It didn’t stop me panic-packing my entire wardrobe, or cursing the rain for ruining my blowdry when I got caught on a flight of stairs beside Edward Enninful. It didn’t stop me spending forty minutes fretting painstakingly over my eyeliner every morning, or sending delighted texts about spotting my favourite editors to my friends, or sending pictures of the models we used regularly in our magazine back home to my colleagues. It didn’t stop my stomach falling out of my arse when Anna Wintour’s glossy bob swished past me leaving a show, or feeling shellshocked on my first front row (alright, the entire Erdem show was a front row show) or having a wobbly moment of joy after going backstage at Simone Rocha, or marvelling at the volume of Bottega Veneta accessories that could fit into one venue.

Then, just a month later, the world changed. The op-eds were right. Fashion Week was dead, over, done for.

At least in its current format.

Menswear went digital in June, and there was a brave first attempt at digital Haute Couture Week in July, where some designers made the decision to continue with couture week as digital and socially distanced experiences, meaning for the first time, there was a front-row seat for all at fashion’s most exclusive shows. Some went the performance route, like Balmain’s Olivier Rousteing who invited all of Paris to watch the show from the banks of the Seine, where archived Balmain pieces were worn by socially distanced models on a river barge. Others had decidedly less social media friendly, underwhelming online lookbooks.

London Fashion Week began on Thursday evening as new restrictions hit, putting an already strained event and industry (one in six jobs British jobs are within the fashion industry) under even more pressure. The government had introduced the “rule of six” limitation on public gatherings following a spike of cases, leaving designers scrambling to cancel their shows. For the 80 designers showing, London Fashion Week was now to be a series of intimate appointments and live-streamed events.

 

View this post on Instagram

 

A post shared by Burberry (@burberry) on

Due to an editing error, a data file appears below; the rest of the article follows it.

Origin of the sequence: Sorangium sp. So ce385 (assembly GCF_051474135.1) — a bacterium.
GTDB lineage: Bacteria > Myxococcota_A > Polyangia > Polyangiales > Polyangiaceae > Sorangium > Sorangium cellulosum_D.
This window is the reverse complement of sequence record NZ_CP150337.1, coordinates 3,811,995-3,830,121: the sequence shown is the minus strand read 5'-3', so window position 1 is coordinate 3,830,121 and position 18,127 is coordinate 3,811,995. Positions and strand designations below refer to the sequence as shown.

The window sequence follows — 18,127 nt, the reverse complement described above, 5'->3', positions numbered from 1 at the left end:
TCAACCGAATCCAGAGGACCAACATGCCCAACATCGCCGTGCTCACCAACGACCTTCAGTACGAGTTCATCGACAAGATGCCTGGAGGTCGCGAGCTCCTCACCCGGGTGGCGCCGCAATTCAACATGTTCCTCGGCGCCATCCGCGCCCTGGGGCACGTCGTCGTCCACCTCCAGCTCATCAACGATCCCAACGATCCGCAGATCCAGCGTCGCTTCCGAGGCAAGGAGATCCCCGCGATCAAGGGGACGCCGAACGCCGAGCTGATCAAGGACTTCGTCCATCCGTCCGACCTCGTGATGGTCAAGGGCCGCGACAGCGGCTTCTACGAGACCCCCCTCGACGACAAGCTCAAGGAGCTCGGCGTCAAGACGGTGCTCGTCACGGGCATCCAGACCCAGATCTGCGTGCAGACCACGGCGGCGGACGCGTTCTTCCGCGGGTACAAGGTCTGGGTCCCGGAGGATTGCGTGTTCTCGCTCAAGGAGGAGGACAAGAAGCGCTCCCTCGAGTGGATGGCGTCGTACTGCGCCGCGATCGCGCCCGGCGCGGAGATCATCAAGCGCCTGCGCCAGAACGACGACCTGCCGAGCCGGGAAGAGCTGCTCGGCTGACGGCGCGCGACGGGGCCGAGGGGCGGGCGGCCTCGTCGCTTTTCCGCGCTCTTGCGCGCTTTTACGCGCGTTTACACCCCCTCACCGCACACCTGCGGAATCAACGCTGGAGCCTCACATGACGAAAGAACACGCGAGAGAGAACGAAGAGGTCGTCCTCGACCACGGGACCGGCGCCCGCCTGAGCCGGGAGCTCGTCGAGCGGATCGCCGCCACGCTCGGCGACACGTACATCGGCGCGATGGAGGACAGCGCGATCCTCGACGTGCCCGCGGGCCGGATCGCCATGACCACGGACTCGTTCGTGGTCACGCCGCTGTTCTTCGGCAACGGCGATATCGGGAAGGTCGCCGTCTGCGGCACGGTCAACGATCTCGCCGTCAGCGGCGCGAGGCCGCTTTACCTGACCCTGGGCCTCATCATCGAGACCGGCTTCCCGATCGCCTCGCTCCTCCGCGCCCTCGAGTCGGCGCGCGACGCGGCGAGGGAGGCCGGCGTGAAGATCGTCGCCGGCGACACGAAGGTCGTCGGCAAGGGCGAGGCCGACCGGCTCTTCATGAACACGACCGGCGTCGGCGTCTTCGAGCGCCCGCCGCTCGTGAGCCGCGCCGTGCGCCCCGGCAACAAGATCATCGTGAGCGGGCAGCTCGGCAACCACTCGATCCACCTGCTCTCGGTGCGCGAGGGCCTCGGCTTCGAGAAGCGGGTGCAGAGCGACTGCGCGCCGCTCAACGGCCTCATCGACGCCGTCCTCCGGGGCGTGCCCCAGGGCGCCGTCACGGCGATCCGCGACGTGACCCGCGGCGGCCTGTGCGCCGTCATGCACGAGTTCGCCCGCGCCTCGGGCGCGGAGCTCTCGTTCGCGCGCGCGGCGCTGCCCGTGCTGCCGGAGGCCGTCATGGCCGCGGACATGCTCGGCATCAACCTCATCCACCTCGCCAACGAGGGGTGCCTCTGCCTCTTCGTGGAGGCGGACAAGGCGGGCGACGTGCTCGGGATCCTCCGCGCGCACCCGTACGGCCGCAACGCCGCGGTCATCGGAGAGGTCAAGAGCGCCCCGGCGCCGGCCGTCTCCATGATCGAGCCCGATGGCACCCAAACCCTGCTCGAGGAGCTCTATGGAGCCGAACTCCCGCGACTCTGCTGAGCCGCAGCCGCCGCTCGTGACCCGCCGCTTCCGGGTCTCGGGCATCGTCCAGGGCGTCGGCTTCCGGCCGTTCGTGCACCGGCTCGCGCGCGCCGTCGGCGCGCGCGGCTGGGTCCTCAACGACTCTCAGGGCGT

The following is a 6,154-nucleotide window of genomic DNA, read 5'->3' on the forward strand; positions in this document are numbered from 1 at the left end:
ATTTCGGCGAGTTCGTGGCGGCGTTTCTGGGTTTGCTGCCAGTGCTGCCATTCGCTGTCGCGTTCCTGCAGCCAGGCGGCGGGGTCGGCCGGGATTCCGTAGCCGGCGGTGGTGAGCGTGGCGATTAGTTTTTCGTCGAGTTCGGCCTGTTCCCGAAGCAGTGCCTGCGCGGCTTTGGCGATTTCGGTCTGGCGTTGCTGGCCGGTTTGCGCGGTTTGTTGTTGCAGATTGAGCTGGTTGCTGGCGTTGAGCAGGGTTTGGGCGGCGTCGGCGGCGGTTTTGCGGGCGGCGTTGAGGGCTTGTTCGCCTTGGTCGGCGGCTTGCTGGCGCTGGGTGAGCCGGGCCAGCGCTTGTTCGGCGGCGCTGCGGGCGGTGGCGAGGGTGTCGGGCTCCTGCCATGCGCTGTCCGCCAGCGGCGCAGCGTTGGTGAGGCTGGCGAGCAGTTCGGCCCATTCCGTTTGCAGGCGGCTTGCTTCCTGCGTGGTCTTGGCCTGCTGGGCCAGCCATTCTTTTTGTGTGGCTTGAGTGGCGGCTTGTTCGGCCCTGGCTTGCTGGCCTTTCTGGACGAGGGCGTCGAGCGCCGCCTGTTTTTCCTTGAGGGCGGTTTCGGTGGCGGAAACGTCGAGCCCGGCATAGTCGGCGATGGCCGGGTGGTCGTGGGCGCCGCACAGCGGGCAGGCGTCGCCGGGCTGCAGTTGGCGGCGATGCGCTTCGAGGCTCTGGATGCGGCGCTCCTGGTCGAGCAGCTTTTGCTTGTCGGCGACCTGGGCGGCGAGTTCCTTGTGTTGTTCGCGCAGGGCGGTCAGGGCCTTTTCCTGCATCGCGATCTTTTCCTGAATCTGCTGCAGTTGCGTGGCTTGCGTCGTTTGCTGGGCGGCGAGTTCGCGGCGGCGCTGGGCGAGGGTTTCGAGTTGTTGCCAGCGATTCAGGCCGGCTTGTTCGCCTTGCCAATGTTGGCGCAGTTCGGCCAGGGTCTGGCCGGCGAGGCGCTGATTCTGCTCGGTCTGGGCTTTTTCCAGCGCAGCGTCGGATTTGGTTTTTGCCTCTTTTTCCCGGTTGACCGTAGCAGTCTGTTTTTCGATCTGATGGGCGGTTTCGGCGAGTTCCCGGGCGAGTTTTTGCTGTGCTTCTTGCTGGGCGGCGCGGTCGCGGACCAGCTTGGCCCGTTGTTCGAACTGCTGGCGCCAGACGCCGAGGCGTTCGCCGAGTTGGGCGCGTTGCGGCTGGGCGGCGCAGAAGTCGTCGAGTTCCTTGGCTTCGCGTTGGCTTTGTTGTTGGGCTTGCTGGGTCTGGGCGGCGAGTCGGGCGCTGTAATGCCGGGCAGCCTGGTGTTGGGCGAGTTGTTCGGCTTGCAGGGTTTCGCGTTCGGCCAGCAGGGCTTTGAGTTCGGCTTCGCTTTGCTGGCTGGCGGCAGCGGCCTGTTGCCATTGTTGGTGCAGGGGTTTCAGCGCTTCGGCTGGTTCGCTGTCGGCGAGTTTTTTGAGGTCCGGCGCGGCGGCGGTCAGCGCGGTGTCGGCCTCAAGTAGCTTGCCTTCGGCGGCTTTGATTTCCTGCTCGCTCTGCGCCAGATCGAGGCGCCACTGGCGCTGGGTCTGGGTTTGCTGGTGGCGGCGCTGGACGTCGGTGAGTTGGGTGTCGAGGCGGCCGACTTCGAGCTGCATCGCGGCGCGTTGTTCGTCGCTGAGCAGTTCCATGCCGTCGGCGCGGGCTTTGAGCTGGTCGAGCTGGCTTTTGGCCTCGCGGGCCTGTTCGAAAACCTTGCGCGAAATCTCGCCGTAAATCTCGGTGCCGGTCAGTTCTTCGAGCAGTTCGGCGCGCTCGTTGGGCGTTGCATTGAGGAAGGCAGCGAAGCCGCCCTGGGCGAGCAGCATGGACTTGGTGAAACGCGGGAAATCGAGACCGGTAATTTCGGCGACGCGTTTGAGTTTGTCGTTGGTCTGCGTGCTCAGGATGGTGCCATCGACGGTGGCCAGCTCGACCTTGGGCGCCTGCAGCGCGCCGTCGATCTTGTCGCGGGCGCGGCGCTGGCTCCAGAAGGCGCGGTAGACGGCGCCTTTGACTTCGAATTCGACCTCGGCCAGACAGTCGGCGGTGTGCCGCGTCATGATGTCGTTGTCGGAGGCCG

Designer Roland Mouret skipped Fashion Week to show his collection on Amazon Prime. Burberry, whose shares fell 7% in July and announced 500 job losses, streamed a catwalk in the British countryside. Bora Aksu persisted with a fashion show in a rose garden with 30 socially distanced attendees watching models adorned in beautiful tulle and nurses whites, aprons and collars inspired by the Spanish flu era.

 

View this post on Instagram

 

A post shared by Bora Aksu (@bora_aksu) on

At Halpern, there was a touching tribute to frontline workers and a joyous collection inspired by Alice In Wonderland and Clueless. A senior staff nurse wore pink-and-gold leopard jacquard and a tube driver wore a blown-up bubble of pink and black feathers. There was loungewear too, the biggest fashion trend from now until who knows when, but in silk and orange zebra print.

 

View this post on Instagram

 

A post shared by Halpern (@halpernstudio) on

Vivienne Westwood, who uses her shows as her soapbox, collaborated with a diverse cast of creatives in a digital lookbook and at Preen by Thornton Bregazzi, a beautiful collection was created from unused remnants of fabric.

 

View this post on Instagram

 

A post shared by SIMONE ROCHA (@simonerocha_) on

Simone Rocha stuck to her feminine guns, with ruffles, bows and ribbons as ever and Emilia Wickstead re-used old patterns from previous collections. Molly Goddard’s collection began in lockdown entirely out of white cotton, the only material she had access to in her studio.

 

View this post on Instagram

 

A post shared by ERDEM (@erdem) on

Erdem Moralioglu, true to form, showed his signature beautiful gowns with florals and puffy sleeves on models in a forest and Erdem, saying,“I refuse to believe we live in a world where people wear just sweatsuits.”